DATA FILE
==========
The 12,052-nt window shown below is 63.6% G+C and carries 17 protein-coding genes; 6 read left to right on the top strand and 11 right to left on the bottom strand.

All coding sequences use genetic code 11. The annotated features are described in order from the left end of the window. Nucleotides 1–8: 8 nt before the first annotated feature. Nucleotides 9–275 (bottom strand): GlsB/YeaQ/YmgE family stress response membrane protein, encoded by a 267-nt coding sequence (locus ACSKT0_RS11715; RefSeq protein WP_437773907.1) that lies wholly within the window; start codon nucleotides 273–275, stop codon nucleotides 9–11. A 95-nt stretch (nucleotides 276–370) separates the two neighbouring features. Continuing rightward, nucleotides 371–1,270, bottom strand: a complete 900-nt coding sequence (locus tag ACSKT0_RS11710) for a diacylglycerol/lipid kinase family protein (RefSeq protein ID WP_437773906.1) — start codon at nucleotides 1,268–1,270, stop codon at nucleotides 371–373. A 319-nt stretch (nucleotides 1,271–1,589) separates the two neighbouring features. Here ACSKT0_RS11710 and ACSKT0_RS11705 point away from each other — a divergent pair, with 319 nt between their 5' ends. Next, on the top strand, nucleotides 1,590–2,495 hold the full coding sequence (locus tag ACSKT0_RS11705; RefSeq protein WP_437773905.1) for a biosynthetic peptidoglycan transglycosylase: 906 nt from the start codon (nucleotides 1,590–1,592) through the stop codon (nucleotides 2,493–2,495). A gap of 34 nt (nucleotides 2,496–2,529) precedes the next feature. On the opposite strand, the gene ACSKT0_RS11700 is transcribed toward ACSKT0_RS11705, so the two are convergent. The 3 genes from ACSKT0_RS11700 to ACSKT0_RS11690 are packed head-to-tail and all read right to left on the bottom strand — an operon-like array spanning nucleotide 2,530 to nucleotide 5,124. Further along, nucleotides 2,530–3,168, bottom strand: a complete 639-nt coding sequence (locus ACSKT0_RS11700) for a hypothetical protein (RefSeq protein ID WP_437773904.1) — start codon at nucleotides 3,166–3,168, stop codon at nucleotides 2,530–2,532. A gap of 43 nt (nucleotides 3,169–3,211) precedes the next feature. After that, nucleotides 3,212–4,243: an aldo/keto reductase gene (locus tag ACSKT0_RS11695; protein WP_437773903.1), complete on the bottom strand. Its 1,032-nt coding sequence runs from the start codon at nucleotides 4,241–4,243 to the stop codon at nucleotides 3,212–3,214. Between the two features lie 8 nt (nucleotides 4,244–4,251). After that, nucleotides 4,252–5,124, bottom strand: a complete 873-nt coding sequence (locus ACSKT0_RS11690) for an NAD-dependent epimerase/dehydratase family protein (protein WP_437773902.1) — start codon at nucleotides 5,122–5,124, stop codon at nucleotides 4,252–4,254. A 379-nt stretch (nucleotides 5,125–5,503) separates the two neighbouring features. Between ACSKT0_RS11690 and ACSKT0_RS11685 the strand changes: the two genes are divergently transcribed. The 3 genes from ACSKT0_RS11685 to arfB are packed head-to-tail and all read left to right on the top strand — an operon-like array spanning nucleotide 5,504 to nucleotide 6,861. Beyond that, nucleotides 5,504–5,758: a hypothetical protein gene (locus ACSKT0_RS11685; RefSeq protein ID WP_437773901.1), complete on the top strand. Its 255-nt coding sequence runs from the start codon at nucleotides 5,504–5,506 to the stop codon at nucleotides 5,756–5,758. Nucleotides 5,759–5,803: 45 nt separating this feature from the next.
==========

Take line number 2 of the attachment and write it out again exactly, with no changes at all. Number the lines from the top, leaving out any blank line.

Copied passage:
All coding sequences use genetic code 11. The annotated features are described in order from the left end of the window. Nucleotides 1–8: 8 nt before the first annotated feature. Nucleotides 9–275 (bottom strand): GlsB/YeaQ/YmgE family stress response membrane protein, encoded by a 267-nt coding sequence (locus ACSKT0_RS11715; RefSeq protein WP_437773907.1) that lies wholly within the window; start codon nucleotides 273–275, stop codon nucleotides 9–11. A 95-nt stretch (nucleotides 276–370) separates the two neighbouring features. Continuing rightward, nucleotides 371–1,270, bottom strand: a complete 900-nt coding sequence (locus tag ACSKT0_RS11710) for a diacylglycerol/lipid kinase family protein (RefSeq protein ID WP_437773906.1) — start codon at nucleotides 1,268–1,270, stop codon at nucleotides 371–373. A 319-nt stretch (nucleotides 1,271–1,589) separates the two neighbouring features. Here ACSKT0_RS11710 and ACSKT0_RS11705 point away from each other — a divergent pair, with 319 nt between their 5' ends. Next, on the top strand, nucleotides 1,590–2,495 hold the full coding sequence (locus tag ACSKT0_RS11705; RefSeq protein WP_437773905.1) for a biosynthetic peptidoglycan transglycosylase: 906 nt from the start codon (nucleotides 1,590–1,592) through the stop codon (nucleotides 2,493–2,495). A gap of 34 nt (nucleotides 2,496–2,529) precedes the next feature. On the opposite strand, the gene ACSKT0_RS11700 is transcribed toward ACSKT0_RS11705, so the two are convergent. The 3 genes from ACSKT0_RS11700 to ACSKT0_RS11690 are packed head-to-tail and all read right to left on the bottom strand — an operon-like array spanning nucleotide 2,530 to nucleotide 5,124. Further along, nucleotides 2,530–3,168, bottom strand: a complete 639-nt coding sequence (locus ACSKT0_RS11700) for a hypothetical protein (RefSeq protein ID WP_437773904.1) — start codon at nucleotides 3,166–3,168, stop codon at nucleotides 2,530–2,532. A gap of 43 nt (nucleotides 3,169–3,211) precedes the next feature. After that, nucleotides 3,212–4,243: an aldo/keto reductase gene (locus tag ACSKT0_RS11695; protein WP_437773903.1), complete on the bottom strand. Its 1,032-nt coding sequence runs from the start codon at nucleotides 4,241–4,243 to the stop codon at nucleotides 3,212–3,214. Between the two features lie 8 nt (nucleotides 4,244–4,251). After that, nucleotides 4,252–5,124, bottom strand: a complete 873-nt coding sequence (locus ACSKT0_RS11690) for an NAD-dependent epimerase/dehydratase family protein (protein WP_437773902.1) — start codon at nucleotides 5,122–5,124, stop codon at nucleotides 4,252–4,254. A 379-nt stretch (nucleotides 5,125–5,503) separates the two neighbouring features. Between ACSKT0_RS11690 and ACSKT0_RS11685 the strand changes: the two genes are divergently transcribed. The 3 genes from ACSKT0_RS11685 to arfB are packed head-to-tail and all read left to right on the top strand — an operon-like array spanning nucleotide 5,504 to nucleotide 6,861. Beyond that, nucleotides 5,504–5,758: a hypothetical protein gene (locus ACSKT0_RS11685; RefSeq protein ID WP_437773901.1), complete on the top strand. Its 255-nt coding sequence runs from the start codon at nucleotides 5,504–5,506 to the stop codon at nucleotides 5,756–5,758. Nucleotides 5,759–5,803: 45 nt separating this feature from the next.